SQLPeople: An Interview With Andy Leonard

The thing that I most enjoy about going to conferences, SQLSaturdays, and user group meetings is the people I get to meet or see there. That’s why I was intrigued when SQLPeople was announced a few months ago.

Recently I had an opportunity to spend time with Andy Leonard (twiter | blog) when he came to Nashville to deliver SSIS training for a client. I truly enjoyed the afternoon we spent savoring hot beverages on the porch of a local coffee shop.

More recently I talked with Andy about SQLPeople. Here’s what he had to say.

JW: Tell me a little about yourself, Andy.

AL: I’m a believer, husband, dad, and grandfather; a farmer, author, and blogger; a SQL Server database developer and SSIS architect. I’m an engineer at heart and I’ve been honored to be a SQL Server MVP for four years.

JW: Professionally speaking, how do you spend your day?

AL: Tweeting. Seriously, I schedule many tweets about a week (or more) in advance – especially the stuff announcing blog posts and Andy Leonard Training, Inc. courses. My days are divided between billable work, business development, and community activities.

JW: You’re known as one of the top SSIS people in the world. How did you get started?

AL: I think there are lots of really smart SSIS people in the community – plus me! I was fortunate enough to be working for Brian Knight when writing began on the Professional SSIS 2005 Wrox book. Brian found himself needing authors and was kind enough to give me an opportunity to work on the project.

JW: How did you learn SSIS?

AL: When we started working on that book, the only people that knew anything about SSIS were the developers building it. They put out Channel 9 videos and blog posts and we gobbled them up while the bits were still warm. I also built relationships with members of the SSIS team at Microsoft. Folks like Donald Farmer, Matt Masson, Ashvini Sharma, and Kirk Haselden were very patient and transparent with me as I bugged them via email. Donald and Matt remain patient with me as I continue to learn. As you know, the SQL Server Community is awesome. I continue to learn SSIS from Jamie Thomson, Adam Machanic, Brett Flippen, Rob Farley, Todd McDermid, John Welch, Jessica Moss, Rafael Salas, Julie Smith, and many others (too many to name!).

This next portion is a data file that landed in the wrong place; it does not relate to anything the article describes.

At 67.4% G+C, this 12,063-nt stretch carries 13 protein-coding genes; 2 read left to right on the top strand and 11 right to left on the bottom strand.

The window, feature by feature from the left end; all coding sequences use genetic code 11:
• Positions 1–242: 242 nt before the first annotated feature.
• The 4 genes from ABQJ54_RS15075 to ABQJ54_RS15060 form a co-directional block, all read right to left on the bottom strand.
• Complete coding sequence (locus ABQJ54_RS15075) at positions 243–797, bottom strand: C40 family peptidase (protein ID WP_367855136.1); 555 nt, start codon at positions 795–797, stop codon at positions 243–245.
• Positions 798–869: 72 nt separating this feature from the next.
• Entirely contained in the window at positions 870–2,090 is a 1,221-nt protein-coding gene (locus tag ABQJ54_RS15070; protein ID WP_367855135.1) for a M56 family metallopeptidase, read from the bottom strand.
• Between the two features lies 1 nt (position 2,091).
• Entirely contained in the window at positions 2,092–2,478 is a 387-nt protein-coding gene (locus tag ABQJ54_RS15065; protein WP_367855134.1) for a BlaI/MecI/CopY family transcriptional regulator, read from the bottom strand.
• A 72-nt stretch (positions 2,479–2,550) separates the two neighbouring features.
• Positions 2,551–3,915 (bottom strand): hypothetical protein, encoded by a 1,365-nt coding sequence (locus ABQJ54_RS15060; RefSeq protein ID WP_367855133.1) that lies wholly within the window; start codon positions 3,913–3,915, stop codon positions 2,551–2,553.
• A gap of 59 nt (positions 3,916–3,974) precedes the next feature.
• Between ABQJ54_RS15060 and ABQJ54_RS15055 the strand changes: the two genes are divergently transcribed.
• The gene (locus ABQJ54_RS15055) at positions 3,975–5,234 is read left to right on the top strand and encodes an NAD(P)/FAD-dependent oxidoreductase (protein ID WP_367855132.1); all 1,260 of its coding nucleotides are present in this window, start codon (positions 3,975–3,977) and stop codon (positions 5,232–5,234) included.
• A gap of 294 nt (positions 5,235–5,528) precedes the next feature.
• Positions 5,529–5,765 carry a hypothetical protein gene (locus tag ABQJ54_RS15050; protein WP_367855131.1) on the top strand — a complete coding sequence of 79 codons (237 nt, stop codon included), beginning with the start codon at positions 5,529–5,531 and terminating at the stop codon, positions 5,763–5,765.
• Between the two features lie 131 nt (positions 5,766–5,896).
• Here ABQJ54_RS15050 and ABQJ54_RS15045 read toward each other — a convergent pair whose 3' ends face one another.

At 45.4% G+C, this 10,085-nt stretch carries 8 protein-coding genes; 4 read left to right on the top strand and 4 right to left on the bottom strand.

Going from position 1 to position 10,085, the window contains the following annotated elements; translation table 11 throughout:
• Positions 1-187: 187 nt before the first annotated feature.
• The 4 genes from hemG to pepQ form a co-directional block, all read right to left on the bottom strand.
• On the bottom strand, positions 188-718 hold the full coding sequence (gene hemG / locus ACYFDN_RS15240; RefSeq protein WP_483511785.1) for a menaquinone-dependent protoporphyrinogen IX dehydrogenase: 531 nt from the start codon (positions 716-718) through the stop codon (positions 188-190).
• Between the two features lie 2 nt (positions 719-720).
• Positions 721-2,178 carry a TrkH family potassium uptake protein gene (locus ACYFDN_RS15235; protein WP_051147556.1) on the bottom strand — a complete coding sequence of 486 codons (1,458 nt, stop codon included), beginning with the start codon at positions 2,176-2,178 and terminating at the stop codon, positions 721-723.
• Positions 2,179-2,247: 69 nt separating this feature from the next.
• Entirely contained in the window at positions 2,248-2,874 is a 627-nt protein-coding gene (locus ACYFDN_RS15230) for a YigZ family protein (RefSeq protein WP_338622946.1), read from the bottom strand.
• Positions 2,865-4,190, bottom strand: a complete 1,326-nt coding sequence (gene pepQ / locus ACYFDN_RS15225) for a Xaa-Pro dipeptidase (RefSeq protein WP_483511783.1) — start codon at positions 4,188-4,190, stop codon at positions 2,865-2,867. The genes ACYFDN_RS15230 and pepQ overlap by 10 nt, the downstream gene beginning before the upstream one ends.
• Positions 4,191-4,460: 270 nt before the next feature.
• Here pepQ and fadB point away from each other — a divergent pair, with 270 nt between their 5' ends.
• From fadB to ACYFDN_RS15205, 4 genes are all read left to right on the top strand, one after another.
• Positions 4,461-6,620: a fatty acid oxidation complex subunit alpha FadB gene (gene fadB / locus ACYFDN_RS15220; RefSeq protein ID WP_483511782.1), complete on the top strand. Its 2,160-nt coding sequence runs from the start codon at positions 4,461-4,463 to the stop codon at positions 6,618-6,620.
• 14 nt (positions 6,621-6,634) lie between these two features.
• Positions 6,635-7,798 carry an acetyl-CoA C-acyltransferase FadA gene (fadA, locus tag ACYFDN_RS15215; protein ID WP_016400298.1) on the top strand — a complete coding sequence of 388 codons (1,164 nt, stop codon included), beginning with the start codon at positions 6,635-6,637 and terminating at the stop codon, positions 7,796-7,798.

JW: How has the SQL community helped you in your career?

AL: Gosh, I wouldn’t have a career without the SQL Server Community. Or I would, but I can’t imagine it would be this cool. I first interacted with the Community via books and newsgroups (remember newsgroups?). I was in a temp-to-perm position (still a temp) trying to get my first big data warehouse to perform when I ran across a post from Kalen Delaney about the impact of Where clause field order in VLDB tables. Everything else I’d read talked about selectivity and density, and I’d tried just about everything to get this one query to perform. Since the reporting tool generated T-SQL semantically, the Where clause was always ordered the same way – which just-so-happened to be the inverse selective/dense order! I took Kalen’s advice and the warehouse started returning results. I got to meet Kalen and Ken Henderson at the PASS Summit 2004 (“The Year of the Storms”). I went into that conference suffering from a serious case of Imposter’s Fear – I kept thinking “someone is going to figure out any day now that I don’t know what the heck I’m doing. Then I’ll get fired.” I left the Summit thinking “I’m a database professional.” That was the beginning of what the SQL Community has done for me.

JW: What is SQLPeople?

AL: That’s a good question! I have an evolving blub posted on the About page. SQLPeople is more defined by what it’s not than what it is, so I’ll start there. SQLPeople is not a bureaucracy. There’s no hierarchy, administrative staff, or leadership in the sense of a board; rather Brian Moran and I bounce ideas around and implement the stuff that survives our strategic thinking email chains. Right now, SQLPeople is a series of interviews to help the SQL Community get to know each other better. Some of the people interviewed are recognizable industry names. Some are not, or at least not yet! I’m learning things about our peers right along with everyone else. I find each interview fascinating and really appreciate the support from the SQL Community. There’s also an upcoming SQLPeople Event in Richmond Virginia 9 Apr. Brian and I have a few ideas worked out that we’ll be announcing this Spring, and we’re always thinking about cool new ways to serve the Community. We believe the key to Community is serving others. Hence the name: SQLPeople – people are first.

JW: How did you come up with the idea for SQLPeople?

AL: Ok, this is weird but true: I had a dream. In the dream I was sitting on a stage interviewing someone and there was this banner hanging from the front part of the stage with the SQLPeople logo. I woke up – it was around 4:00 AM – went to my office and used Word to capture that logo from the dream. I saved it and went back to bed. When I woke up a few hours later, I honestly thought I’d dreamed the whole thing – getting up and everything. But when I checked Recent Items I found SQLPeople.docx. The idea for interviews and SQLPeople Events started there. Serving the Community is something I’ve enjoyed doing for a long time. I hope to continue.

JW: Who is currently involved?